A 3-Mb high-resolution BAC/PAC contig of 12q22 encompassing the 830-kb consensus minimal deletion in male germ cell tumors. (5/133)

Cytogenetic and molecular genetic analyses have shown that the 12q22 region is recurrently deleted in male germ cell tumors (GCTs), suggesting that this site may harbor a tumor suppressor gene (TSG). Previous loss of heterozygosity (LOH) analyses identified a consensus minimal deleted region between the markers D12S377 and D12S296, and a YAC clone contig covering the region was generated. Here, we describe a high-resolution sequence-ready physical map of this contig covering a 3-Mb region. The map comprised of 52 cosmids, 49 PACs, and 168 BACs that were anchored to the previous YAC contig; 99 polymorphic, nonpolymorphic, EST, and gene-based markers are now placed on this map in a unique order. Of these, 61 markers were isolated in the present study, including one that was polymorphic. In addition, we have narrowed the minimal deletion to approximately 830 kb between D12S1716 (proximal) and P382A8-AG (distal) by LOH analysis of 108 normal-tumor DNAs from GCT patients using 21 polymorphic STSs. These physical and deletion maps should prove useful for identification of the candidate TSG in GCTs, provide framework to generate complete DNA sequence, and ultimately generate a gene map of this segment of the chromosome 12. [The sequence data described in this paper have been submitted to the Genome Survey Sequence under accession nos. AQ254896-AQ254955 and AQ269251-AQ269266. Online supplementary material is available at http://www.genome.org]  (+info)

P1 ParB domain structure includes two independent multimerization domains. (6/133)

ParB is one of two P1-encoded proteins that are required for active partition of the P1 prophage in Escherichia coli. To probe the native domain structure of ParB, we performed limited proteolytic digestions of full-length ParB, as well as of several N-terminal and C-terminal deletion fragments of ParB. The C-terminal 140 amino acids of ParB form a very trypsin-resistant domain. In contrast, the N terminus is more susceptible to proteolysis, suggesting that it forms a less stably folded domain or domains. Because native ParB is a dimer in solution, we analyzed the ability of ParB fragments to dimerize, using both the yeast two-hybrid system and in vitro chemical cross-linking of purified proteins. These studies revealed that the C-terminal 59 amino acids of ParB, a region within the protease-resistant domain, are sufficient for dimerization. Cross-linking and yeast two-hybrid experiments also revealed the presence of a second self-association domain within the N-terminal half of ParB. The cross-linking data also suggest that the C terminus is inhibitory to multimerization through the N-terminal domain in vitro. We propose that the two multimerization domains play distinct roles in partition complex formation.  (+info)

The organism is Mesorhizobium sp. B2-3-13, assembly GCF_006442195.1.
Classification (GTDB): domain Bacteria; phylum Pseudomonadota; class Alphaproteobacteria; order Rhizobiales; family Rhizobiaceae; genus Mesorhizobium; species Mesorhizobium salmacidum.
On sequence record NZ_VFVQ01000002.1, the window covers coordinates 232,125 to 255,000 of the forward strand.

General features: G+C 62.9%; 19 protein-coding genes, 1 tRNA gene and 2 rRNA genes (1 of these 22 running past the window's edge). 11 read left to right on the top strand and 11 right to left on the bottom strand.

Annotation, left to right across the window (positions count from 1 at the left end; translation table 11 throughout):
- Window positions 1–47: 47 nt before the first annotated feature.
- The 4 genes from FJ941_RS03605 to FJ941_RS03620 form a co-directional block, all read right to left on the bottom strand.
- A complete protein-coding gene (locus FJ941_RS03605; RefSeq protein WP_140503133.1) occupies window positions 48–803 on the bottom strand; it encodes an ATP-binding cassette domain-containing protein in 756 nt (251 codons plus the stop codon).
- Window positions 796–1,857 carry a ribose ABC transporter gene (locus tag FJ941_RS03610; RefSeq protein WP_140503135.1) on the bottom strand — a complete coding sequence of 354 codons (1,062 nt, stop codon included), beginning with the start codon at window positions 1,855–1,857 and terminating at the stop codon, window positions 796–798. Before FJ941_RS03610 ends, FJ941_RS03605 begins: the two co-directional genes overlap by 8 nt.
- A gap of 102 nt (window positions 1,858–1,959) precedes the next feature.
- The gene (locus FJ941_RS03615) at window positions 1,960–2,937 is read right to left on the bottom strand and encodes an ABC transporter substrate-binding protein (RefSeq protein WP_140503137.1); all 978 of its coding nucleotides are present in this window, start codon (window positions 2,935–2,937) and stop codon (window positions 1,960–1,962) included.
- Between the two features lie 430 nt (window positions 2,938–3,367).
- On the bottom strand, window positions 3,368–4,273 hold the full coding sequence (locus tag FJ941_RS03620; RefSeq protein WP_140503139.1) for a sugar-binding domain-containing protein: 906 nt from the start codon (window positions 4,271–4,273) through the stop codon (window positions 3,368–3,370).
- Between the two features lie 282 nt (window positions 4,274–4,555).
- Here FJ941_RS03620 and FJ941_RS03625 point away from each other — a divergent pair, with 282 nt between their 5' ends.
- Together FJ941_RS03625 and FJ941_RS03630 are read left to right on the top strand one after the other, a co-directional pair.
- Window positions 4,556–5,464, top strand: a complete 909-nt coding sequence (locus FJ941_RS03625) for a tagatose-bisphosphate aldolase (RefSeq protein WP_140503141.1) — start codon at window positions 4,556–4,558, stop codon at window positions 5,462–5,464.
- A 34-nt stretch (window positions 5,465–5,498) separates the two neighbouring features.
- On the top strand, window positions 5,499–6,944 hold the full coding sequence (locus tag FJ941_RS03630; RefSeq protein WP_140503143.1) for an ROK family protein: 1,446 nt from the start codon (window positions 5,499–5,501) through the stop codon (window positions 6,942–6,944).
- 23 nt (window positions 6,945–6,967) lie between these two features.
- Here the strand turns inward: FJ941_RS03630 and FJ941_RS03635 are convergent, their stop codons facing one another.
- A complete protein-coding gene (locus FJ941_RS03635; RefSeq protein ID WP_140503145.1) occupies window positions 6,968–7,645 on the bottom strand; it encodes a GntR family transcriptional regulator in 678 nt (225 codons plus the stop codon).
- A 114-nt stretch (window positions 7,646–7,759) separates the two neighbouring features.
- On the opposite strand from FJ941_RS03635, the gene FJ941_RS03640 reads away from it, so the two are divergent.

Identification and characterization of the single-stranded DNA-binding protein of bacteriophage P1. (7/133)

The genome of bacteriophage P1 harbors a gene coding for a 162-amino-acid protein which shows 66% amino acid sequence identity to the Escherichia coli single-stranded DNA-binding protein (SSB). The expression of the P1 gene is tightly regulated by P1 immunity proteins. It is completely repressed during lysogenic growth and only weakly expressed during lytic growth, as assayed by an ssb-P1/lacZ fusion construct. When cloned on an intermediate-copy-number plasmid, the P1 gene is able to suppress the temperature-sensitive defect of an E. coli ssb mutant, indicating that the two proteins are functionally interchangeable. Many bacteriophages and conjugative plasmids do not rely on the SSB protein provided by their host organism but code for their own SSB proteins. However, the close relationship between SSB-P1 and the SSB protein of the P1 host, E. coli, raises questions about the functional significance of the phage protein.  (+info)

The bacteriophage P1 HumD protein is a functional homolog of the prokaryotic UmuD'-like proteins and facilitates SOS mutagenesis in Escherichia coli. (8/133)

The Escherichia coli umuD and umuC genes comprise an operon and encode proteins that are involved in the mutagenic bypass of normally replication-inhibiting DNA lesions. UmuD is, however, unable to function in this process until it undergoes a RecA-mediated cleavage reaction to generate UmuD'. Many homologs of umuDC have now been identified. Most are located on bacterial chromosomes or on broad-host-range R plasmids. One such putative homolog, humD (homolog of umuD) is, however, found on the bacteriophage P1 genome. Interestingly, humD differs from other umuD homologs in that it encodes a protein similar in size to the posttranslationally generated UmuD' protein and not UmuD, nor is it in an operon with a cognate umuC partner. To determine if HumD is, in fact, a bona fide homolog of the prokaryotic UmuD'-like mutagenesis proteins, we have analyzed the ability of HumD to complement UmuD' functions in vivo as well as examined HumD's physical properties in vitro. When expressed from a high-copy-number plasmid, HumD restored cellular mutagenesis and increased UV survival to normally nonmutable recA430 lexA(Def) and UV-sensitive DeltaumuDC recA718 lexA(Def) strains, respectively. Complementing activity was reduced when HumD was expressed from a low-copy-number plasmid, but this observation is explained by immunoanalysis which indicates that HumD is normally poorly expressed in vivo. In vitro analysis revealed that like UmuD', HumD forms a stable dimer in solution and is able to interact with E. coli UmuC and RecA nucleoprotein filaments. We conclude, therefore, that bacteriophage P1 HumD is a functional homolog of the UmuD'-like proteins, and we speculate as to the reasons why P1 might require the activity of such a protein in vivo.  (+info)